Chapter three is Dark Age Investigators, walking us through the process of making Call of Cthulhu characters for the setting. There are a host of occupations suited to the period, from beggars and clerics to free farmers, heretics, minstrels, and warriors, and a large table of "Life Events" that add background color. Perhaps you had the pox as a child, was raised in a monastery, or born under a gibbous moon. There are tons of colorful entries here along with the effects they have on your character. Additional tables present your character's Beliefs, Significant People, Meaningful Locations, Treasured Possessions, etc. All these may be selected or randomly determined. Naturally there are a broad selection of names offered as well.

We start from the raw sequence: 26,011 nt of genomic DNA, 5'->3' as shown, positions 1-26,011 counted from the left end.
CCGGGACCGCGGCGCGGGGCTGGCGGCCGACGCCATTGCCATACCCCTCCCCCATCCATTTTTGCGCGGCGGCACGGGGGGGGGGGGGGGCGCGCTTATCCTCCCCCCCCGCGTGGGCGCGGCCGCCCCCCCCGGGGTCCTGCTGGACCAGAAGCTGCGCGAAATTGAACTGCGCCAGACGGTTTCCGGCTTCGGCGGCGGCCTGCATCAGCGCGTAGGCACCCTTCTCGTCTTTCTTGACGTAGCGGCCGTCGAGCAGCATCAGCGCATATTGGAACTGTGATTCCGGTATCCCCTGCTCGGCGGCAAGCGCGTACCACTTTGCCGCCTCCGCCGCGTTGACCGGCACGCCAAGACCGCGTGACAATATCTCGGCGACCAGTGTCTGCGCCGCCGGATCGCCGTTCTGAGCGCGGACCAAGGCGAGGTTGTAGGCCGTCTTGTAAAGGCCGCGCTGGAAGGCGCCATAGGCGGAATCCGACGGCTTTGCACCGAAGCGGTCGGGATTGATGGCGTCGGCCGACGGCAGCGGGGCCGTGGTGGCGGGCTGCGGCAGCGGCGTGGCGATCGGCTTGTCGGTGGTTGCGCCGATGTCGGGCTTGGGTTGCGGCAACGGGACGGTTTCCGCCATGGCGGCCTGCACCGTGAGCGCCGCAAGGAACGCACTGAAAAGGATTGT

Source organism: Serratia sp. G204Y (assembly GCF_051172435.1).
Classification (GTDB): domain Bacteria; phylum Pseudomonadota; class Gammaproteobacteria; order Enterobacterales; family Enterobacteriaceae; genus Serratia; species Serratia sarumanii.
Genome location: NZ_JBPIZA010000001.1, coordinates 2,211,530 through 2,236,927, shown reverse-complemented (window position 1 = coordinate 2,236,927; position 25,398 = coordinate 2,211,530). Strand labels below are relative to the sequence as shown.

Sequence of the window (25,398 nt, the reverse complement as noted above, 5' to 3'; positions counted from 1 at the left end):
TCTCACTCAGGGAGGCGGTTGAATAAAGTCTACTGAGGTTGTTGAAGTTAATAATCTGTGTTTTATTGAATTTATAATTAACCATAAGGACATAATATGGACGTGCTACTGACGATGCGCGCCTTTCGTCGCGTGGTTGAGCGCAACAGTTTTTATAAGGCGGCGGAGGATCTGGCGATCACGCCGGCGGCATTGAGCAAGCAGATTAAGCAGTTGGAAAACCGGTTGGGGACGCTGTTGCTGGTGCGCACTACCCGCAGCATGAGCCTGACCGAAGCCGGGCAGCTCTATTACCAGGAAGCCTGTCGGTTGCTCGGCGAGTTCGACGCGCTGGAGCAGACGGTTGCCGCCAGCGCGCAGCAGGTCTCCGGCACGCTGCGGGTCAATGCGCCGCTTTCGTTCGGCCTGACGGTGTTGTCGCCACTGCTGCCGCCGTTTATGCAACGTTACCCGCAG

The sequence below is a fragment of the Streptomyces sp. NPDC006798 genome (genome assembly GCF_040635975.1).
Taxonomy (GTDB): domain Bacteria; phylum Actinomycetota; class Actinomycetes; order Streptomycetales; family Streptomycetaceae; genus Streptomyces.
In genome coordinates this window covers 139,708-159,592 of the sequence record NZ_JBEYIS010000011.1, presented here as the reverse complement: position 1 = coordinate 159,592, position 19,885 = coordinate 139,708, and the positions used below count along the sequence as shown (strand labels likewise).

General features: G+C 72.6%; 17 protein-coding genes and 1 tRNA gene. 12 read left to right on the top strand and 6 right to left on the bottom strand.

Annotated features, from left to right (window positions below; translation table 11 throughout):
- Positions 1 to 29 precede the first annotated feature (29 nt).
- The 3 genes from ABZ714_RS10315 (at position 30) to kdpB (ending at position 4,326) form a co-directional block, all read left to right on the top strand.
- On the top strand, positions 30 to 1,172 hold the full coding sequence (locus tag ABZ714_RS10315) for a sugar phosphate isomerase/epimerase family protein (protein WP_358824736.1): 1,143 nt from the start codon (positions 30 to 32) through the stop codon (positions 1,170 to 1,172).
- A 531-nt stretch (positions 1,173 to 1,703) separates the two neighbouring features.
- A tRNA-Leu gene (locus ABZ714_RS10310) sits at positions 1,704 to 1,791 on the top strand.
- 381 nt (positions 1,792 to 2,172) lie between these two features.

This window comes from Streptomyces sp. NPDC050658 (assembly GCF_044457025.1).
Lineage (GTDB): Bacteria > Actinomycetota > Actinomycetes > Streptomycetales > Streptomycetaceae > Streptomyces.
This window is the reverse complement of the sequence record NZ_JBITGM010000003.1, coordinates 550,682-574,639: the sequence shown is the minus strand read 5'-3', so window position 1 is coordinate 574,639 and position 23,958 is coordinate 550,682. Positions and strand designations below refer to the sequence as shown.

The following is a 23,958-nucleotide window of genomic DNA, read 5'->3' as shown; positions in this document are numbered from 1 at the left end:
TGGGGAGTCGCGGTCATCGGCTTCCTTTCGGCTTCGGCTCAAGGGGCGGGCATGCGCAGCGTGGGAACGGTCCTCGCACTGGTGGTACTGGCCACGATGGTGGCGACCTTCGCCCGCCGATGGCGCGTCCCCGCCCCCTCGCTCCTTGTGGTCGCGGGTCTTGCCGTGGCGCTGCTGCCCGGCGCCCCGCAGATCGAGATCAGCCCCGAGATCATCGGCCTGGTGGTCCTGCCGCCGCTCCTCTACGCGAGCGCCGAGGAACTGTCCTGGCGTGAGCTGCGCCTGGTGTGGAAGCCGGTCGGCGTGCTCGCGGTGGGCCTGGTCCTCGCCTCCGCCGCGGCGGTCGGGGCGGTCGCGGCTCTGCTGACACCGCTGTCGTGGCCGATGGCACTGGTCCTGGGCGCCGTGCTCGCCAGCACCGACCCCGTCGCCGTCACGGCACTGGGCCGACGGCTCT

Then comes a long section of adapting Cthulhu skills to the setting, including new ones. To reflect the widespread illiteracy of the period, speaking a language and reading and writing it are separate things, for example. Melee combat skills are expanded, skills like Medicine more restricted. With a nod to Basic RolePlaying, "Status" replaces "Credit Rating." Investigator organizations also come in this chapter, giving the characters an in-world connection to each other. Finally we find weapons and equipment.

Chapter 4 is the Game System, with some interesting innovations here. Anyone has played Call of Cthulhu knows that at some point ponderous tomes of forbidden lore have to be consulted...but how does this work in a world where most Investigators cannot read? "The Oral Tradition" comes into play here, providing new ways for Investigators to discern critical Mythos secrets from folklore and oral accounts. Combat comes soon after, with a focus on the very familiar RPG tropes of sword, spear, and shield fighting, mounted combat, etc. There is an expanded section on disease.